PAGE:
Metal expands when heated, at "normal" engine temps the head gasket takes up the slack between the two pieces of metal(head and block), when temp goes to far above "normal" the metal ring can be compressed between the head and block more than it can rebound from, so 400+ psi pushes out at that spot.
Since cylinder's metal ring is surrounded by coolant passages that's usually the where you will notice it first, 400+ psi pushing out coolant into overflow.
There are also a few oil passages in the head gasket, if the 400+ psi continues to push into the gasket material you will eventually end up with a connection between the coolant and oil, so "water in the oil" milkshake.


A quick over heat usually won't blow a head gasket(unless you have aluminum heads), it's the "driving it home" overheated that will bite you in the butt.
Better to let it cool off and spend 2 hours driving that 15 mins home than spending 9 hours and $$ on a head gasket.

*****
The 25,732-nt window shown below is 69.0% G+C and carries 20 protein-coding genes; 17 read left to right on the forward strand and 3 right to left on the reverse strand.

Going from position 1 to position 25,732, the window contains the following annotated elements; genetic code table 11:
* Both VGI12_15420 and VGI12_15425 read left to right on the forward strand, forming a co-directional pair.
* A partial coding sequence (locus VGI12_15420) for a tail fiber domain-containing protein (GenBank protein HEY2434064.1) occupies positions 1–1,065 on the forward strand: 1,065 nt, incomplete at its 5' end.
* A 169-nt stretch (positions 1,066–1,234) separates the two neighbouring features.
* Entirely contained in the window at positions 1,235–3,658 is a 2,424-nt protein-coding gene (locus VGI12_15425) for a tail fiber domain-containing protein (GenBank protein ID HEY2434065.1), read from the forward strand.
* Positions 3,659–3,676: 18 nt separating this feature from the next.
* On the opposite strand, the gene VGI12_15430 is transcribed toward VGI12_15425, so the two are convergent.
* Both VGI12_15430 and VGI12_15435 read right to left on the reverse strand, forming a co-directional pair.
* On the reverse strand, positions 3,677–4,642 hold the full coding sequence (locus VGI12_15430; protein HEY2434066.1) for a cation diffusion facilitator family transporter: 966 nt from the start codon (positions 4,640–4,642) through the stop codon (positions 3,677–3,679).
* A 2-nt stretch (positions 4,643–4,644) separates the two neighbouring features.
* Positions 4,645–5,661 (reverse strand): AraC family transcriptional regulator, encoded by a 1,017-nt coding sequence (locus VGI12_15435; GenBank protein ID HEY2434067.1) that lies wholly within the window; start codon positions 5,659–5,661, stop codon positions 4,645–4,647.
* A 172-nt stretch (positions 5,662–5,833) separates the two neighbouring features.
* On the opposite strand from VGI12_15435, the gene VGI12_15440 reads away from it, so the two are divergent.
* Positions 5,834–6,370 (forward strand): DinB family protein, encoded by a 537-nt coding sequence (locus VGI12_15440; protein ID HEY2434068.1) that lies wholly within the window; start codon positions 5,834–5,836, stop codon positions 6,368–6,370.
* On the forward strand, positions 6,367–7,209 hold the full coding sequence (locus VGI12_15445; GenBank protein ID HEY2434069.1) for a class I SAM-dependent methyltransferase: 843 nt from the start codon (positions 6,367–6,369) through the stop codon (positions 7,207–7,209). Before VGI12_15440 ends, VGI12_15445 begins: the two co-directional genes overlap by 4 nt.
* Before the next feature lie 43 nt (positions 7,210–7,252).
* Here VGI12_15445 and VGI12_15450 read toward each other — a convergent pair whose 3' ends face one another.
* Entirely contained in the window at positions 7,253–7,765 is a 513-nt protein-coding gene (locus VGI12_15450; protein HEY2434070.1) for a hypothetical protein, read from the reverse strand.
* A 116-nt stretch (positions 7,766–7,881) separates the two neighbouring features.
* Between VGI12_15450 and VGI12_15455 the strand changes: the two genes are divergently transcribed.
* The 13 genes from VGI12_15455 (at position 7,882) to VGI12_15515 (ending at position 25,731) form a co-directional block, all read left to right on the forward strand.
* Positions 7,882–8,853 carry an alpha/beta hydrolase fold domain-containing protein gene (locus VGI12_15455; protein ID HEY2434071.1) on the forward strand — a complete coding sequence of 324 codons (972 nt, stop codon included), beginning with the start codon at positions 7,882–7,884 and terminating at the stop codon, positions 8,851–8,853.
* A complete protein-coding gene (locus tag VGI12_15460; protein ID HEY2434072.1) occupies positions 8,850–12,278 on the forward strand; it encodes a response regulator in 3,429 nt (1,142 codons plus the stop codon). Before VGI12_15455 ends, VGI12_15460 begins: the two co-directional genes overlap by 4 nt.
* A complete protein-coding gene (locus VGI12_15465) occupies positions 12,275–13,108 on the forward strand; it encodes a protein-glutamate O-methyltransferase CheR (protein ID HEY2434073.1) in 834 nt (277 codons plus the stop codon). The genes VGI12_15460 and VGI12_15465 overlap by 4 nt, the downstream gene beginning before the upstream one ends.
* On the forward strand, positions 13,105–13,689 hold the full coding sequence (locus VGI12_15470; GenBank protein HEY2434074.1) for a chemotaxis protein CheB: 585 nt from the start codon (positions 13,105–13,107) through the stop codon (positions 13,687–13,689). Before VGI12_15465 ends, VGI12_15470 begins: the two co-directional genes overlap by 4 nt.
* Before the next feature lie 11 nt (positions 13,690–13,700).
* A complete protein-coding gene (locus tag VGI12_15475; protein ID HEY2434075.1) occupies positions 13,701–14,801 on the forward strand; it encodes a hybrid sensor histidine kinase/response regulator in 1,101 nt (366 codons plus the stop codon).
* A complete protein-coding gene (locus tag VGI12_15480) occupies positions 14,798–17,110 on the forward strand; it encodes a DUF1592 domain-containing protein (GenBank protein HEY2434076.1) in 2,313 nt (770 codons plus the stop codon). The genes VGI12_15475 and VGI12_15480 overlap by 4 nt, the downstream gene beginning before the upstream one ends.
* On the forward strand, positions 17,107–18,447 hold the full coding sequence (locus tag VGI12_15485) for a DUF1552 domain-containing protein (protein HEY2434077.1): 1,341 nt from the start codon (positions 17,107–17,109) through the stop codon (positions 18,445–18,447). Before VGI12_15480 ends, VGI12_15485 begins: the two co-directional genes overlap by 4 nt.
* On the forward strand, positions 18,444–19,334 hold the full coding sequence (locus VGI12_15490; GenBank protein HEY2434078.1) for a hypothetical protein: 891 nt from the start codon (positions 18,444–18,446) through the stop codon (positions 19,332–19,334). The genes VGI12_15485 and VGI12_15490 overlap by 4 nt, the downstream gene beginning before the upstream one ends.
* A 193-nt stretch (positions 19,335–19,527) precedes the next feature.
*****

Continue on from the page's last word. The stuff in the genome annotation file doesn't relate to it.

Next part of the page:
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RonD

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yes, I would say where you don't see the rusty stains would be the most likely spot for the breach, gasket has been "steam" cleaned on that water passage.
 
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So they found a crack between the water jacket and the valve cover, which is odd beacsuse there wasnt' coolant in the oil :/
Went ahead and had him order in two new heads and swap in the valves for $550. Supposedly they're 'thicker' and should be in tomorrow.
Also didn't find a steam cleaned area on the heads or gasket. So hopefulyl there isn't a block crack. What should I use to clean off the block before reinstalling everything?
 

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Got the new heads onwith new gaskets. Havent' heard the knocking in the heater core yet, but the engine still heats up and then drops like before. We're gonna try a Radiator flush, I guess it's pretty dirty looking, so we'll see what happens after that.